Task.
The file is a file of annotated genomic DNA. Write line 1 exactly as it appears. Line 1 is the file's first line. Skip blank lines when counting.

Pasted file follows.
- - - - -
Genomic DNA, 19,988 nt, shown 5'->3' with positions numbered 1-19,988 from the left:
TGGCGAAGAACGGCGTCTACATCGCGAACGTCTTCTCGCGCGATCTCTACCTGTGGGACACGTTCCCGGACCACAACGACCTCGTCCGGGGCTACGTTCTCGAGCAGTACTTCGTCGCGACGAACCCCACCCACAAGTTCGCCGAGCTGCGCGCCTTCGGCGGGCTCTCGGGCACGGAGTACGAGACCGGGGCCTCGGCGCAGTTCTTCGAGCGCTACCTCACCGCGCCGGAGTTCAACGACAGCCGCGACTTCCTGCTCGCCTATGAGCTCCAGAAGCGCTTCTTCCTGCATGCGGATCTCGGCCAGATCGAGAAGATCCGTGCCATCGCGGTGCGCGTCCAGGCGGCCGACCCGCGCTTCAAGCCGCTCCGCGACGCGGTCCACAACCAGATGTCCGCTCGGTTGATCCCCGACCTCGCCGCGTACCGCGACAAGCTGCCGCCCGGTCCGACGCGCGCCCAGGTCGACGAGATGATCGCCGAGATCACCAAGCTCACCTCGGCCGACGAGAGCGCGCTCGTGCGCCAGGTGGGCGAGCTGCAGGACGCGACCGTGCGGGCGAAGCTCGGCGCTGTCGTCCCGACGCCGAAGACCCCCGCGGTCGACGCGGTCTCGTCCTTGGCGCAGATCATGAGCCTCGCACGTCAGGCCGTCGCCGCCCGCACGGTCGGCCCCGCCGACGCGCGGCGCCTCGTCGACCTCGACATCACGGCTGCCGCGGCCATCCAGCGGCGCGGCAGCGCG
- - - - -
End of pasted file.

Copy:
Genomic DNA, 19,988 nt, shown 5'->3' with positions numbered 1-19,988 from the left: